How to Install Faucet Aerators

Removed Aerator Assembly
Lee Wallender
Overview
  • Working Time: 10 mins
  • Total Time: 12 mins
  • Skill Level: Beginner
  • Estimated Cost: $5 to $20

Faucet aerators are helpful additions to kitchen and bathroom sink faucets. While you can technically use a faucet without an aerator, this is a less than perfect experience: the water splashes too vigorously in the sink and the water does not feel good to your hands.

Make sure that all of your bathroom and kitchen sink faucets have aerators that are in good working condition. Installing faucet aerators is the easiest and cheapest way to improve the quality of your sinks' water flow.

What Is a Faucet Aerator?

An aerator is a small device at the end of bathroom and kitchen sink faucets that has a mixer screen, a collar, and a neoprene gasket. Sometimes, the assembly will include a plastic or metal disk with a small hole to restrict flow to a water-saving 1.5 GPM (gallons per minute. All bathroom and kitchen sink faucets today come with aerators.

The main purpose of these devices is to limit splashing and to help water taste better by introducing oxygen. Aerators are not needed for garden hoses or exterior hose bibs and in fact will only hamper their performance. Shower faucets and bathtub faucets do not require aerators, either.

Basics of Installing Faucet Aerators

The most basic type of faucet aerator is a round unit with a hole on one end and wire mesh on the other end. This type of aerator is removed from the faucet by manually turning the collar at the end of the faucet and dropping out the aerator from the collar. It is installed in reverse, with the addition of a neoprene gasket between the aerator and the faucet end. These aerators can be found at most home centers.

Another type of faucet aerator is particular to each brand of faucet. Since manufacturers' faucets can come in any number of shapes, their proprietary aerators are shaped for those faucets. These aerators are special orders and rarely are found on the shelves of home centers. In many cases, Allen wrenches are needed to remove a door at the bottom of the faucet in order to access the aerator assembly.

Why Do You Need an Aerator?

Faucet aerators help make the water flow softer to the touch by introducing oxygen bubbles to the water. Faucet aerators also:

  • Widen the stream of water
  • Limit splashing in the basin
  • Save water
  • Activate soap faster
  • Produce fresher tasting water
  • Remove sediment

Signs That You Need a New Aerator

If your water flow is restricted to a trickle, it may be clogged with sediment. It is possible to clean a clogged aerator by soaking it in vinegar for a few hours. But because aerators are so inexpensive, it may be time to install a new aerator.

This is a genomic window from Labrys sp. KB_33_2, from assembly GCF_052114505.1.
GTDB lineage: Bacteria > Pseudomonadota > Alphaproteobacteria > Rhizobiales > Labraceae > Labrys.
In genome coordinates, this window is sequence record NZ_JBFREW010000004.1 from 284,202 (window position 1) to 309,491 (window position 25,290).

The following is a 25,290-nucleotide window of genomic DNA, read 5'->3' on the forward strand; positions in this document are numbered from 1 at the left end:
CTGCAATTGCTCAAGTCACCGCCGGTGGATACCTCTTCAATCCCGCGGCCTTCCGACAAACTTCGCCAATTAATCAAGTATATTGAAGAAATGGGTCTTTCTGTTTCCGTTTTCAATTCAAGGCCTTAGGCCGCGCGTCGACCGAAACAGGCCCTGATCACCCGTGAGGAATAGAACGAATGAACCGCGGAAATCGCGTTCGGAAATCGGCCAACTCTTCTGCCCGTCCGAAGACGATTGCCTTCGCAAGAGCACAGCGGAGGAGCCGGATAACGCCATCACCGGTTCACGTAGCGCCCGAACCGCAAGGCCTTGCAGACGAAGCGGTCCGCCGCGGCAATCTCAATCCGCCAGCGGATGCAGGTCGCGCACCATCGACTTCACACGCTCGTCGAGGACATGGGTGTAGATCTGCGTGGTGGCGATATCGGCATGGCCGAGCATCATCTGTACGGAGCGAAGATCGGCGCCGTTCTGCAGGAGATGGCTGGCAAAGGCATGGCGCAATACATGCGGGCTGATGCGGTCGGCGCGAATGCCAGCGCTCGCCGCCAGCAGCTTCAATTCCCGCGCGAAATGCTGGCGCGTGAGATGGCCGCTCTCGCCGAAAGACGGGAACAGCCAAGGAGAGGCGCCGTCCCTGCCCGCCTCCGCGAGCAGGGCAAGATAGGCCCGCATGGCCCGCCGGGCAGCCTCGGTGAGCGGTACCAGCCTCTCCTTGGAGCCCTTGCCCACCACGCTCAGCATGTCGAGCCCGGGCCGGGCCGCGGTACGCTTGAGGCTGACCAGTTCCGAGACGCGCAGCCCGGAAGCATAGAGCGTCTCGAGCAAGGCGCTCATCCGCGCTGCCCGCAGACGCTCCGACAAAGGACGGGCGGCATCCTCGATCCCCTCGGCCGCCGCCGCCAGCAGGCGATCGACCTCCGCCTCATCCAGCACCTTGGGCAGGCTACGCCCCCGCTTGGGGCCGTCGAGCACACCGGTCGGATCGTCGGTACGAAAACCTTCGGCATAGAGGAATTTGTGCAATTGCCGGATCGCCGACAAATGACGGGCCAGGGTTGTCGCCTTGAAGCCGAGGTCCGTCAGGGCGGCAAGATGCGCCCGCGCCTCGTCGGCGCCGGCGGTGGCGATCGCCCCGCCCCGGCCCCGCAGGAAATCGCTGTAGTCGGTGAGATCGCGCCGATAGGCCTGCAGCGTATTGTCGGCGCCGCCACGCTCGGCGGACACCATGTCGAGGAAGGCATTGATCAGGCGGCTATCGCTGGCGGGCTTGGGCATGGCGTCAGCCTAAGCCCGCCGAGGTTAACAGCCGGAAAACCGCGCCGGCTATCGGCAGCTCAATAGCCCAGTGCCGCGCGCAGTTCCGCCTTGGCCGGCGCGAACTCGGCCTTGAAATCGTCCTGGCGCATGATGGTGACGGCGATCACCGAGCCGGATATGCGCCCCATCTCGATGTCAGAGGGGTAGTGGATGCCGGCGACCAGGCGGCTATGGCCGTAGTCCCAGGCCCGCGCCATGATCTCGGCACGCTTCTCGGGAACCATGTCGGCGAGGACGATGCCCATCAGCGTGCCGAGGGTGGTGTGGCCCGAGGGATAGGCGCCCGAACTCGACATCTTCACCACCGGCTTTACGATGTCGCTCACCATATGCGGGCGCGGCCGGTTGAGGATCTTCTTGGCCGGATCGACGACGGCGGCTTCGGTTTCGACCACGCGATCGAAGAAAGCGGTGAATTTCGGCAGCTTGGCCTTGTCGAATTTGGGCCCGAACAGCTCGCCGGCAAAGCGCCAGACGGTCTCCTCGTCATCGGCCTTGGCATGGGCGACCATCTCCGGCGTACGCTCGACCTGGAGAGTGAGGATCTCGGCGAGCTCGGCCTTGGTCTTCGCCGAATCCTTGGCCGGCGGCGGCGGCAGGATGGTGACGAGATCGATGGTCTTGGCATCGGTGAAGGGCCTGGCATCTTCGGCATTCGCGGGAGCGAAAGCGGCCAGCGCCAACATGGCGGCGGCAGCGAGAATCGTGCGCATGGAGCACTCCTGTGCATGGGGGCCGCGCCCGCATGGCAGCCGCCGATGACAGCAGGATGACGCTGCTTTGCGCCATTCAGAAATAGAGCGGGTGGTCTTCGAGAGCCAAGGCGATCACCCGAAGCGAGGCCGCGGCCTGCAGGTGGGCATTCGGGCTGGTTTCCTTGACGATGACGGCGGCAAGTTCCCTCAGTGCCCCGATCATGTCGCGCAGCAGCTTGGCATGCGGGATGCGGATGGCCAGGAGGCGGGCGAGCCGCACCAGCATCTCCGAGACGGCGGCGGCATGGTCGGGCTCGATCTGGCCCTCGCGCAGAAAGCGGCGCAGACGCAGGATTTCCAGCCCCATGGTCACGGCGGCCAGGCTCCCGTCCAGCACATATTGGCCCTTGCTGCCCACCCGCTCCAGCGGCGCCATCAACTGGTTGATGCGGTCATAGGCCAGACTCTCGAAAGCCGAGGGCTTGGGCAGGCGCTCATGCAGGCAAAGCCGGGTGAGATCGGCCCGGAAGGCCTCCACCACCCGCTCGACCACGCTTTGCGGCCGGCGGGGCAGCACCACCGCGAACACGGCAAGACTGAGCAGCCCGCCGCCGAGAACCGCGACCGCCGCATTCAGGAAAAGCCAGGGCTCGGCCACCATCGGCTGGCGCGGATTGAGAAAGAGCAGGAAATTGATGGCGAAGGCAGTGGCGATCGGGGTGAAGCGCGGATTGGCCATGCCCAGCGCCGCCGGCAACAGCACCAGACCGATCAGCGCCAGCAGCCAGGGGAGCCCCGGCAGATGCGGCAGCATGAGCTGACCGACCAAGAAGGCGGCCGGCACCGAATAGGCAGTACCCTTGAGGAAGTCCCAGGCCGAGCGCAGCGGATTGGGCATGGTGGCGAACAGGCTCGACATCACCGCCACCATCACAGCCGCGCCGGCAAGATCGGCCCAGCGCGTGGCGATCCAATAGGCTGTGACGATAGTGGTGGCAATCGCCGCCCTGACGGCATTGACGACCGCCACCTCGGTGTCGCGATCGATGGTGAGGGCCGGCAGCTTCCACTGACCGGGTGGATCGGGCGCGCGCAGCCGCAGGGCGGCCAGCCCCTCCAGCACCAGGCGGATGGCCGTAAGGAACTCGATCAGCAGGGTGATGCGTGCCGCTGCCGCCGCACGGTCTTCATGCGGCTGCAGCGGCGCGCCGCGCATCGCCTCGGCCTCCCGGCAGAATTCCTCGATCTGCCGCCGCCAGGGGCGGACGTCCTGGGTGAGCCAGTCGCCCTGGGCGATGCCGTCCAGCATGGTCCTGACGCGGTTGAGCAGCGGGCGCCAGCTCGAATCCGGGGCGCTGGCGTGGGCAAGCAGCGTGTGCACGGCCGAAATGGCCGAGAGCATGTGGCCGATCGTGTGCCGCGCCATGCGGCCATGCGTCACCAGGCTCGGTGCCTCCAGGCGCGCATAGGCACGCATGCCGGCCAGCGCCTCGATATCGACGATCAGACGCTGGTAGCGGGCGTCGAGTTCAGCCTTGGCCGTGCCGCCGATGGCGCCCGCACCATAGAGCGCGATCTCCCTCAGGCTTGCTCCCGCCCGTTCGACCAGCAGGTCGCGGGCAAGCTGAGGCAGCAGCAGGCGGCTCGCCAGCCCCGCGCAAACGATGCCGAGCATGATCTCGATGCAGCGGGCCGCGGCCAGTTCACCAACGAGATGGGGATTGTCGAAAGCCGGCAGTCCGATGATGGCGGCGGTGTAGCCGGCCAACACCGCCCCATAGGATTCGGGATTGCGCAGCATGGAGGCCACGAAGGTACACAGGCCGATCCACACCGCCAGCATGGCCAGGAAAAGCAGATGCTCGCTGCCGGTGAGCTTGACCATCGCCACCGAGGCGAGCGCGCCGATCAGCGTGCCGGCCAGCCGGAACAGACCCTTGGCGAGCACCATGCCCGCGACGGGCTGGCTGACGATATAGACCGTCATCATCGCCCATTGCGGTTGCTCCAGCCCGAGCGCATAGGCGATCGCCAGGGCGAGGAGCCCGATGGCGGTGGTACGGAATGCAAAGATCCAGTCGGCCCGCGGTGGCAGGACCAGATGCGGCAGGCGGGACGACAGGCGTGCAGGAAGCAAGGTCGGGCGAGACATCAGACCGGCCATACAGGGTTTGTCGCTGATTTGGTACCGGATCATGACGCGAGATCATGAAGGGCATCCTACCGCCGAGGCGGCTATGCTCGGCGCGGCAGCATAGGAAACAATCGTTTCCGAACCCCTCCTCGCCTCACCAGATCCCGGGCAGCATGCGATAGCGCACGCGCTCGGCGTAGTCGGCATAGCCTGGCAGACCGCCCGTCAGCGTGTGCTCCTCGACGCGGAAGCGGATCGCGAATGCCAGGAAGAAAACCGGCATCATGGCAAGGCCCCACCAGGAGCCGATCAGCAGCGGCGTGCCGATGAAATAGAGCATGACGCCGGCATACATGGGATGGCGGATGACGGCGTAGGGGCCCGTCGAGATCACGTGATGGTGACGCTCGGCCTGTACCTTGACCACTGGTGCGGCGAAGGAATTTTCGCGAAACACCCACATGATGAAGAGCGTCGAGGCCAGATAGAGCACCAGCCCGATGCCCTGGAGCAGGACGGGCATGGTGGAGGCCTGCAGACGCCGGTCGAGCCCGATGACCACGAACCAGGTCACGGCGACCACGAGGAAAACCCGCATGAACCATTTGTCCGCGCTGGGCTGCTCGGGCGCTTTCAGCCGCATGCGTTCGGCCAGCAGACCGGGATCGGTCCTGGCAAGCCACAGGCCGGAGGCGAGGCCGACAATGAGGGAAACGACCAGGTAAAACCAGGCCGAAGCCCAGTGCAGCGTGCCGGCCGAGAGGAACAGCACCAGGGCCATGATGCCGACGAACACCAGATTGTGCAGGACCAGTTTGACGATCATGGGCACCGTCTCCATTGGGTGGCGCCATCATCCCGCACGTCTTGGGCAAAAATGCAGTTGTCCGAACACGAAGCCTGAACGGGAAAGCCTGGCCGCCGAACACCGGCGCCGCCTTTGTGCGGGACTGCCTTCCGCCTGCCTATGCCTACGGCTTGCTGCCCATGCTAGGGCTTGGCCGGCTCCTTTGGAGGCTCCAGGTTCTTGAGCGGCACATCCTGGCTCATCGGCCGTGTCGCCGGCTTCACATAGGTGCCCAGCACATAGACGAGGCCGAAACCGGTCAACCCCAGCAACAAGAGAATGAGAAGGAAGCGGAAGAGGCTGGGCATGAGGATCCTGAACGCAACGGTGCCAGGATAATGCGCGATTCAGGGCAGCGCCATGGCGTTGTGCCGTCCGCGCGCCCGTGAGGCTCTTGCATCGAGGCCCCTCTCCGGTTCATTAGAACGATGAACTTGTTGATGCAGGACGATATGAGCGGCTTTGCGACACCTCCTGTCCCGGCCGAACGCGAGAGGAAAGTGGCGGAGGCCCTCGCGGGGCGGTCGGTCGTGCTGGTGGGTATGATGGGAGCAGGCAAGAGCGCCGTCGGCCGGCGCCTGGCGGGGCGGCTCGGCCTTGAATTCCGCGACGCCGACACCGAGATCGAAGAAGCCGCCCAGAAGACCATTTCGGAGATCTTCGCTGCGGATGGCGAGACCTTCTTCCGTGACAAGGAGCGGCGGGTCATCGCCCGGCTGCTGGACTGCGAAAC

An added benefit is that your faucet will receive a new neoprene gasket. Since gaskets can begin to crack and fray over time, a new gasket also will improve the flow of water.

What You'll Need

Equipment / Tools

  • Towel

Materials

  • Faucet aerator

Instructions

  1. Remove the Old Aerator

    Close the stopper on the sink basin. Fold up a hand towel and place this in the sink, as well. The towel will help catch any dropped parts. Turn off the faucet collar containing the aerator. Turn the collar counter-clockwise with your fingers. If you cannot get a good enough grip on the collar, wet a washcloth and hold this over the collar as you turn. The damp washcloth will provide more friction than will a dry one.

    Removed Aerator Assembly
    Lee Wallender
  2. Install the Aerator

    Knock out the old aerator and discard it. Lay the faucet collar so that its threads are facing upward. Carefully place the new aerator into the collar. Be sure that the mesh end of the aerator is facing downward. Push the aerator tightly into the collar.

    Placing the Aerator
    Lee Wallender
  3. Install the Aerator Gasket

    Place the aerator gasket on top of the aerator, within the faucet collar.

    Install Aerator Gasket
    Lee Wallender
  4. Complete Aerator Assembly

    A properly assembled faucet collar will have an aerator with its hole side facing upward. The aerator will not work without its gasket.

    Complete Aerator Assembly
    Lee Wallender
  5. Screwing Aerator in Place

    Use your fingers to tighten the faucet collar and aerator onto the end of the faucet. Do not over-tighten. Turn on the sink faucet to test.

    Install or Remove Aerator
    Lee Wallender

Tips For Installing Faucet Aerators

  • Use a towel to help unscrew the faucet collar
  • Always stop the basin to avoid losing parts down the drain
  • Never use a wrench to turn off the faucet collar
  • Never reuse an old gasket for an aerator replacement; always use the new gasket that comes with the aerator